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How to Display Art at Home

When displaying art in your home, the secret is to trust your heart. 417-land locals, Kathy and Carl Price, have some advice for choosing pieces and displaying them prominently.

By Lucie Amberg

Mar 2020

Art display in local home
Photo by Brandon AlmsPaintings by Gavyn Sky (left) and Don Beaulieu (right) make an impression for guests in the Price's home. Purchase Photo

The idea of collecting and displaying art can be as appealing as it is intimidating. Kathy Price has straightforward advice. “Pick something you like,” she says. Kathy and her husband, Carl, make a practice of incorporating art they love in their Springfield home. But they don’t set out intending to fill a certain space. In fact, Carl says: “We do the opposite. We find things that speak to us.” This means choosing pieces without worrying whether the color palette, the style or the aesthetic will match the existing interiors or furniture in the Prices’ home. “If anything,” Kathy advises, “if it matches, it will blend in,”—which is the opposite end result of what they’re hoping to achieve in their collection.

Over the past several years, the Prices have filled their home with works that stand out, many by Missouri artists, including Jacob Burmood, Gavyn Sky and Betty Parnell. Their collection includes sculptures, two of which are prominently displayed in their living room. To place a large piece, particularly a three-dimensional one, Kathy recommends giving it enough room. “You want it out there so people can walk around it,” she says. And while special lighting might be in order, she often finds it’s not necessary.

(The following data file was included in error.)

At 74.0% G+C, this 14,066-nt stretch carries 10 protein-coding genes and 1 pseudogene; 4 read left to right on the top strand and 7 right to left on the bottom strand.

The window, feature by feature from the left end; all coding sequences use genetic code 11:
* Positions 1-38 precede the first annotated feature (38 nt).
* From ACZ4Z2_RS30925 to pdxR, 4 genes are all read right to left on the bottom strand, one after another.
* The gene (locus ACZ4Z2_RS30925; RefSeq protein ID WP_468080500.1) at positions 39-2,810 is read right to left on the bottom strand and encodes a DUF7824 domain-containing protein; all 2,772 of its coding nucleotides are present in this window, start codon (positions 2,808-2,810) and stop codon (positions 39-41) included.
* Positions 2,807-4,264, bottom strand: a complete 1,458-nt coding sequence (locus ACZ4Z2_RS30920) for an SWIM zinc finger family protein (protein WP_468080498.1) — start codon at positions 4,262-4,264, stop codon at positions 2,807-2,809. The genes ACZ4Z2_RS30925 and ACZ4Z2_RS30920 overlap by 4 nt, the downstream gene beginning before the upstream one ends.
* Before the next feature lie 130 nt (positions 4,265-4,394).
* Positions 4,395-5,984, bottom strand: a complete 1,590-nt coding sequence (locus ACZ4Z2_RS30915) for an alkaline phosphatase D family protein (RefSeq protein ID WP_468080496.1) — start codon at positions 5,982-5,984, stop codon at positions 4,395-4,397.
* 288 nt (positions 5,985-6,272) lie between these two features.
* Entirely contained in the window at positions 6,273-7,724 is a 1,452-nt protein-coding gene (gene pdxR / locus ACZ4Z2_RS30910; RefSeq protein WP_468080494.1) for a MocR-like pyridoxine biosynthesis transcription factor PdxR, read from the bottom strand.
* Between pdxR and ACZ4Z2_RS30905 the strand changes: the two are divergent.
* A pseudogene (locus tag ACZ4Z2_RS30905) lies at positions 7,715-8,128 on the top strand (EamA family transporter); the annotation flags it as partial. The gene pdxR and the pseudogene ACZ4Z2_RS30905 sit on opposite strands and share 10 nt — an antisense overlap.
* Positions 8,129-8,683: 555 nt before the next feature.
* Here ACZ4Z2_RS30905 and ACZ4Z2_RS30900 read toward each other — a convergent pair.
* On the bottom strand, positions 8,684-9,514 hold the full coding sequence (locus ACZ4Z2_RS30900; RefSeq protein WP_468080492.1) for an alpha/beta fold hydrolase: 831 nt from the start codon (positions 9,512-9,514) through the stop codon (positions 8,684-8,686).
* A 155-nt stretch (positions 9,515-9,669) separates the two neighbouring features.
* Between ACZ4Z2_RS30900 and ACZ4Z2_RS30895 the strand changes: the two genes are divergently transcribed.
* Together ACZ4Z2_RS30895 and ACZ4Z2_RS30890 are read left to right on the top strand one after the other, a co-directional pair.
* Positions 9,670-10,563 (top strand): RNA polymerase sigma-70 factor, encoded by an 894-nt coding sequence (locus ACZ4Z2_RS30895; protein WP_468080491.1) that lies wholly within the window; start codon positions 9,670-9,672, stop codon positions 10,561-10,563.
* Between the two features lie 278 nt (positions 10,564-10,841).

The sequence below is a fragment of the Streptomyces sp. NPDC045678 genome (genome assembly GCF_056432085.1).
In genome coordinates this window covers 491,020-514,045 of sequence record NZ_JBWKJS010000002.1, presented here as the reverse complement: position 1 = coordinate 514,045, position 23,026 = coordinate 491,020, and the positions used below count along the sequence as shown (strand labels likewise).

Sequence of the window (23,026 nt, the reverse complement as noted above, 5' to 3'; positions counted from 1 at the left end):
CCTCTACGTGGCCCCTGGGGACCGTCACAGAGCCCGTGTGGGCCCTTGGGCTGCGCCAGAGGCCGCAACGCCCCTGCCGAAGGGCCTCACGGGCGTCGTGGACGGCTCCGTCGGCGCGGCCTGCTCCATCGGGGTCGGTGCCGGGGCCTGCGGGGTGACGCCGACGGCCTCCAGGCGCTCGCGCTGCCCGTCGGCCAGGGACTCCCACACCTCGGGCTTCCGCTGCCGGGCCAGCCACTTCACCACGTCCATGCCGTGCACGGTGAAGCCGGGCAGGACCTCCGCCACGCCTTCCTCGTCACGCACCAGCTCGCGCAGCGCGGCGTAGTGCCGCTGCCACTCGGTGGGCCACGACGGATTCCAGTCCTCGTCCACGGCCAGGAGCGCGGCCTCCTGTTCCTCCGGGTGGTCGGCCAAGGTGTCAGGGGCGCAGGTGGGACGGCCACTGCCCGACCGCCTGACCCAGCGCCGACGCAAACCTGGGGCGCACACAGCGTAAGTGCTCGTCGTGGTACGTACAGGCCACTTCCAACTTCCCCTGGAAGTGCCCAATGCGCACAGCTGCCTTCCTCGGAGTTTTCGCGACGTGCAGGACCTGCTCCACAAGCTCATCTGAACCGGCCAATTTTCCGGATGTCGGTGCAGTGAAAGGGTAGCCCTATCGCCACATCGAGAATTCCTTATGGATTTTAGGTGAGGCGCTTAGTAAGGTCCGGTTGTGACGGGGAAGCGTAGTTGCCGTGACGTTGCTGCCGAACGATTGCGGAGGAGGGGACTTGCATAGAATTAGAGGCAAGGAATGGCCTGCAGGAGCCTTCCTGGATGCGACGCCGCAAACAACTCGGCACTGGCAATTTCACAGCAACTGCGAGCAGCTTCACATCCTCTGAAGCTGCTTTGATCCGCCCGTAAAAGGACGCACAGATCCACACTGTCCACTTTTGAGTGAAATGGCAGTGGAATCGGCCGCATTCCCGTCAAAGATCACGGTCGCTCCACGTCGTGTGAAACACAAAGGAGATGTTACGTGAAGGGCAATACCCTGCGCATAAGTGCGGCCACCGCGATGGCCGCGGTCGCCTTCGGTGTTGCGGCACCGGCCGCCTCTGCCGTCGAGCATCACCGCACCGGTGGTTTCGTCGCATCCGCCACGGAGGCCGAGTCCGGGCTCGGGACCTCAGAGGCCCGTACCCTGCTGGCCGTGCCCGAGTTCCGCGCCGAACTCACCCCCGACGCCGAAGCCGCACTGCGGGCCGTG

When the Prices can’t quite find a way to display a piece of art, they call on experts, like Nathan Taylor at Obelisk Home. “There are great people locally who are so thoughtful,” Kathy says. She recommends utilizing local galleries, events like First Friday Art Walk and organizations like the Springfield Visual Arts Alliance and the Springfield Regional Arts Council (SRAC) to help discover art that speaks to you. Carl’s office serves as a public art space for SRAC’s rotating exhibits, and often, Kathy says, he falls in love with a piece there. At home, their collection not only sparks conversation, it also serves as an informal archive of Price family history and interests. “You tend to buy things that speak to you at the time,” Carl says. “As your journey changes, it changes, too.”

Talavera servingware collection
Photos by Brandon AlmsA portion of Kathy’s Talavera servingware collection hangs above the seating nook where the Prices—pup included—gather for a meal. Kathy started her collection around 1996 with a Talavera piece from the Uriarte Collective, recognized as one of Mexico’s only two authentic producers of the Spanish-inspired ceramic method.
Jacob Burmood pottery vase
Photos by Brandon AlmsSculptor Jacob Burmood created this vase as a technical exercise, and it caught the Prices’ attention during Burmood’s studio show. Burmood has since worked less in pottery to focus on his sculptural works.
Gavyn Sky painting
Photos by Brandon AlmsSwirls of color and shades collide in this Gavyn Sky piece, which evokes a lush tree. Much like the other pieces the Prices collect, this one spoke to the couple and has earned a place displayed prominently in their art-filled home.
Bonded graphite piece by sculptor Jacob Burmood
Photos by Brandon AlmsBonded graphite piece by sculptor Jacob Burmood.
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